The following list will show the proper invitation etiquette for your guests who are married or in relationships. In situations where the persons in the couple are listed separately, always list the female first or follow these guidelines: If you’re inviting an unwed couple who do not live together, list only the person who lives at the address on the outer envelope, and list them first on the inner envelope. If you’re inviting an unwed couple who do live together, a same gender couple, or two people not in a relationship but living at the same address, list them in alphabetical order by last name.

Guest: Married Couple
Outer Envelope: Mr. and Mrs. Robert Christopher Williams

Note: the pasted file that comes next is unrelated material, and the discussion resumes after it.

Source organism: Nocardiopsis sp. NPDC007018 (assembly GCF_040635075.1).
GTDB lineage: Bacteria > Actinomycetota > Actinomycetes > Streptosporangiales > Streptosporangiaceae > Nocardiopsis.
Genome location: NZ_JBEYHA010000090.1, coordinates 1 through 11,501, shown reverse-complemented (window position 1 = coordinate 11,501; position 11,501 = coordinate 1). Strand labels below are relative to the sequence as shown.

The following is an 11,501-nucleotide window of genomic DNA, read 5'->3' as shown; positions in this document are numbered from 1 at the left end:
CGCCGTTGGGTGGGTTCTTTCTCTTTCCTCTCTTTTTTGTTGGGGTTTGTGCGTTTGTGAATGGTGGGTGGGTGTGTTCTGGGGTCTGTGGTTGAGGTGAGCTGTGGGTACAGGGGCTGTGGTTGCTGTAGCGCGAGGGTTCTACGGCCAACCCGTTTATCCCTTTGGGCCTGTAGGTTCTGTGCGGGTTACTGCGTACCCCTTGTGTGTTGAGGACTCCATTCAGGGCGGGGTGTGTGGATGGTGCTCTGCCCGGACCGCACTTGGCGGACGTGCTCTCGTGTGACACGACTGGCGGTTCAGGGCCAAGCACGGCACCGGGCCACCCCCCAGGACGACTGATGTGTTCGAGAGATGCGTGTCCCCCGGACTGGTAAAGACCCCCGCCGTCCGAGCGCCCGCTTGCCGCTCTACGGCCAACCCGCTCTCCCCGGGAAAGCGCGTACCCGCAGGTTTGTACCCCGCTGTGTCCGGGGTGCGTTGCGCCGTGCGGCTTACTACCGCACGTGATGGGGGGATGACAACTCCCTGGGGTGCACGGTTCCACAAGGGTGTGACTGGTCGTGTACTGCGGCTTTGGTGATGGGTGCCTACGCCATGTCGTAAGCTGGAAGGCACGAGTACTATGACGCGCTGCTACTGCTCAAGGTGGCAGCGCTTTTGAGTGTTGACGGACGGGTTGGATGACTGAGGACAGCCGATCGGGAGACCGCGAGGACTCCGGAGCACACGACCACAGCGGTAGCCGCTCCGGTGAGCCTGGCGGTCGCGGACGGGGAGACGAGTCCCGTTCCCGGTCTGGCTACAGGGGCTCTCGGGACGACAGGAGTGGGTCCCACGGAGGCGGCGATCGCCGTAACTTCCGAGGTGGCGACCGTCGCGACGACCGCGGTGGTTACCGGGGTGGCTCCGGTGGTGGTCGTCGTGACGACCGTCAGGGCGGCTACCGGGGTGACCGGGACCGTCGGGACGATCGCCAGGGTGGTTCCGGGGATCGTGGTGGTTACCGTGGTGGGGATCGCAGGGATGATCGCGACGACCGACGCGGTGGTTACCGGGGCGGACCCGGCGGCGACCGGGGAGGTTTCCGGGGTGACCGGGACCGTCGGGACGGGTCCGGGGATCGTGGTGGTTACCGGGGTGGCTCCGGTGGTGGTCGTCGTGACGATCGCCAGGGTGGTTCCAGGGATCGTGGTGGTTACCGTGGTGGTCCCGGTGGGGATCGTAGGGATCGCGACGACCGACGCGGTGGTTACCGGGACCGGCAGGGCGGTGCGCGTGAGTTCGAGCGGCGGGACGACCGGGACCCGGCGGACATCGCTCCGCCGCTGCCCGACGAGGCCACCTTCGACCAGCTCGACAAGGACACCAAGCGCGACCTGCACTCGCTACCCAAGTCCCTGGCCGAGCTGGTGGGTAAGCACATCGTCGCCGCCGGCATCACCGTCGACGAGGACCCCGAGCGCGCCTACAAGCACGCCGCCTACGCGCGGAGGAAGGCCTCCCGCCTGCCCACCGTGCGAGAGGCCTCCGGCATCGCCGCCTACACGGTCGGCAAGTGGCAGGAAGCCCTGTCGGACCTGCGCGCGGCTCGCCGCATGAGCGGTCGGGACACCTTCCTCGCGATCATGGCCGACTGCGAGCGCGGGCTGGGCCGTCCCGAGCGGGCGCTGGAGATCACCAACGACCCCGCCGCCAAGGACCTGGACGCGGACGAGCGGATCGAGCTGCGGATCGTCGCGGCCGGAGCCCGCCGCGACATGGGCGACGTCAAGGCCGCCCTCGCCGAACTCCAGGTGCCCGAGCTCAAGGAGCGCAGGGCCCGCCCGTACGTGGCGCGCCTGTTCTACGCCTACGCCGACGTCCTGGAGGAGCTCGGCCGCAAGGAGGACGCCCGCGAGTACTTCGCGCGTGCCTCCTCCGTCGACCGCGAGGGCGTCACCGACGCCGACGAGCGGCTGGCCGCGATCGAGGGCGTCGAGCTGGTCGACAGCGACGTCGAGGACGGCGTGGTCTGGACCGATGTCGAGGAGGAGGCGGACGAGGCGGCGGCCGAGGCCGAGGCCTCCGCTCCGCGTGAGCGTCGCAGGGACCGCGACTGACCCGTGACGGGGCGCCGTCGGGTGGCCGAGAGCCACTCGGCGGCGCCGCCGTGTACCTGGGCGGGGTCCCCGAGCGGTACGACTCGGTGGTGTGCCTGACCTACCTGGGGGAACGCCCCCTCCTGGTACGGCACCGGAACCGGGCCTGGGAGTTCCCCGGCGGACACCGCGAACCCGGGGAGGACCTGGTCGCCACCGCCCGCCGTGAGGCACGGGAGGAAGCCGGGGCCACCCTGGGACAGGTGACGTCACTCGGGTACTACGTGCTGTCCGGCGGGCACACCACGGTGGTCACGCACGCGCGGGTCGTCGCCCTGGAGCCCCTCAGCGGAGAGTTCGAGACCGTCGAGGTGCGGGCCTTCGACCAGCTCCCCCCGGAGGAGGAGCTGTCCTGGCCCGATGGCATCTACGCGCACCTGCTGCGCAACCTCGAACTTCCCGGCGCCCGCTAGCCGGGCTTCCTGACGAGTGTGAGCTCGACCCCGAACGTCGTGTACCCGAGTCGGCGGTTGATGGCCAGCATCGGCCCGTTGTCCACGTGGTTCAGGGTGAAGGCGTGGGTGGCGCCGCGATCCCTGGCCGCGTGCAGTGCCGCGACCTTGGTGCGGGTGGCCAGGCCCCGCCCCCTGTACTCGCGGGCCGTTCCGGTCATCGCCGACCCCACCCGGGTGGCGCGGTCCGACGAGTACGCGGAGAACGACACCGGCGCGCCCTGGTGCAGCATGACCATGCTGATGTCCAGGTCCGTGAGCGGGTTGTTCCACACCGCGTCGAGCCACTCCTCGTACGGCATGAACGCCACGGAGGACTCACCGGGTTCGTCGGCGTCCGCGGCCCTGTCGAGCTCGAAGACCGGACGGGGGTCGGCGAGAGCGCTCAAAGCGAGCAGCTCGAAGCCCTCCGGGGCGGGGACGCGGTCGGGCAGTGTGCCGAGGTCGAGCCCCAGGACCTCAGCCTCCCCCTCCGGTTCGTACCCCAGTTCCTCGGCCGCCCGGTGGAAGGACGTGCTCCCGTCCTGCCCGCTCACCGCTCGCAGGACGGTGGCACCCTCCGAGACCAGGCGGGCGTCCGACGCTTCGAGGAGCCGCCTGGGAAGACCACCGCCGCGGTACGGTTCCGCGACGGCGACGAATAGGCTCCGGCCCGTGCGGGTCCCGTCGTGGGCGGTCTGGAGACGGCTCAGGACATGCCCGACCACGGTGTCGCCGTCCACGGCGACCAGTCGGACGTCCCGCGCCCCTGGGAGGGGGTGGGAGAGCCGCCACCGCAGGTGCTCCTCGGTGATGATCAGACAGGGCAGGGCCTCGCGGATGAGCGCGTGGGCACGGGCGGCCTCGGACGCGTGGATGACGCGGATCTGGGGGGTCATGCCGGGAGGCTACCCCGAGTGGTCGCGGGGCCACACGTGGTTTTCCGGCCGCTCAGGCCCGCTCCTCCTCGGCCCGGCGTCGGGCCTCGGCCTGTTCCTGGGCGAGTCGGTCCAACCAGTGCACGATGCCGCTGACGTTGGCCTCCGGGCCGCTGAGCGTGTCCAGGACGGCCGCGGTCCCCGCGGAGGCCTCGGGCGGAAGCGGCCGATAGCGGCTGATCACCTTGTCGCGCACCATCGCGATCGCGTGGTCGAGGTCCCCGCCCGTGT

Inner Envelope: Mr and Mrs. Williams

Guest: Married Couple, woman has retained maiden name (list each separately, woman first)
Outer Envelope:
Mrs. Jane Smith
Mr. Robert Christopher Williams
Inner Envelope:
Mrs. Smith
Mr. Williams

Guest: Unmarried couple, living separately
Outer Envelope: Mr. John William Smith
Inner Envelope:
Mr. Smith
Ms. Jones

Guest: Unmarried couple, living together; Same gender couples (using Ms. or Mr. for both invitees); two invitees not in relationship living at same address
Outer Envelope:
Ms. Lucy Jones
Mr. John William Smith
Inner Envelope:
Ms. Jones
Mr. Smith

When it comes to inviting children, the only time the children would be listed on the outer envelope is if no inner envelope is included. Otherwise, just listing the parent or parents is sufficient for the outer envelope. On the inner envelope, the children first names only will follow the parent or parents name on the second line, listed in order of age, oldest first. Children over 18 years of age, even if living at home, should receive their own invitation. If you do not wish to invite the children, then simply do not list them on the invitation. It should be clear to your guests that they are not invited.